You know you work in a tough high school when you…
1. feel an overwhelming sense of pride when one of your students cares enough to cheat in an exam.
2. are not surprised to find an uprooted tree in your classroom when returning from lunch break.
3. once had a student suspended for plucking out his pubic hairs and flicking them at the girls during class.
4. have at various times confiscated items found in a student’s bag including a pet rat, 2 homing pigeons, a feral kitten, a snake and a bag of filled water balloons.
5. receive an email from a Deputy saying, “If you see Mr. Bloggs on the school grounds today do not approach him. Call me. He may be armed.”
6. set the absolute final, no more extensions! due date for any assignment by saying, “I am doing your reports Tuesday morning. Give it to me before then.”
7. cannot leave white chalk in the classroom because students will steal it to write, “F**k you” and “I am a c**t on the back of each other’s school shirts.
8. regularly receive letters, cards and emails from well behaved students begging you not to quit like their last 14 English teachers.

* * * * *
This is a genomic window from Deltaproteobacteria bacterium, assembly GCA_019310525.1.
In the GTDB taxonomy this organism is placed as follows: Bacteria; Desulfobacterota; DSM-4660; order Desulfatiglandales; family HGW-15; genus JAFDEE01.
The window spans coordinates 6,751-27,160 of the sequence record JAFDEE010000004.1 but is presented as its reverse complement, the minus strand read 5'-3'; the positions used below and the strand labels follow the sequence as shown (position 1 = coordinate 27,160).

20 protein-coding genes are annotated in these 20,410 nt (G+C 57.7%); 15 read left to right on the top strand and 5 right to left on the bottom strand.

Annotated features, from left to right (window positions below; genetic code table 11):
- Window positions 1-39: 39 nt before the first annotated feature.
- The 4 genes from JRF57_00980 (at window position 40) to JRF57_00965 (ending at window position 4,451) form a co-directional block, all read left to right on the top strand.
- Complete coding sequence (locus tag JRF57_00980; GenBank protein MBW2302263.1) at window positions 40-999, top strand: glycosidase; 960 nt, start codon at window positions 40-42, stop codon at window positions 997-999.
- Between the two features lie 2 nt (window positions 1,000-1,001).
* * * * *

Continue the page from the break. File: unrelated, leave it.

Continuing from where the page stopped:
9. bring soap to class so you can send male students to the bathroom to wash penis drawings from their arms. (my husband wonders why they didn’t draw breasts instead)
10. spend the entire week before Parent Night inspecting files, folders, textbooks, blackboards, display boards and student jerseys for aforementioned penis drawings.
11. are an expert at dealing with belly button and nose piercing emergencies.
12. can’t allow students toilet breaks during class time. The toilets are locked because one of your students keeps setting fire to the toilet paper.
13. regularly send certain students to deliver a sealed letter to the Principal that says, “Please give Bradley (many Bradley’s are naughty) an errand to do and do not, under any circumstances, send him back to my classroom. Thank you.”
14. accept that climbing in and out through the window is a perfectly acceptable way for students to enter and leave the classroom, even when the classroom is on the second floor.
15. form close friendships with fellow survivors (former students, their parents and colleagues).
16. are not alarmed to pass a classroom at lunchtime and see students have made a huge pyramid from their desks and are perched on top of it, watching a video of the Muppet Show.
17. consider not informing certain students (and swearing the others to secrecy) when changes are made to the classroom roster.
18. are delighted when particular students become chronic truants. You are even more delighted when their parents avoid enquiries about the whereabouts of their child through phone calls, letters and the truant officer.
19. understand exactly what a parent means when they say they are, “all parented out” in regards to their offspring because you are “all teachered out.”
20. receive a prestigious teaching award and the first student to send a card congratulating you will be the worst student you ever taught (he actually turned out okay).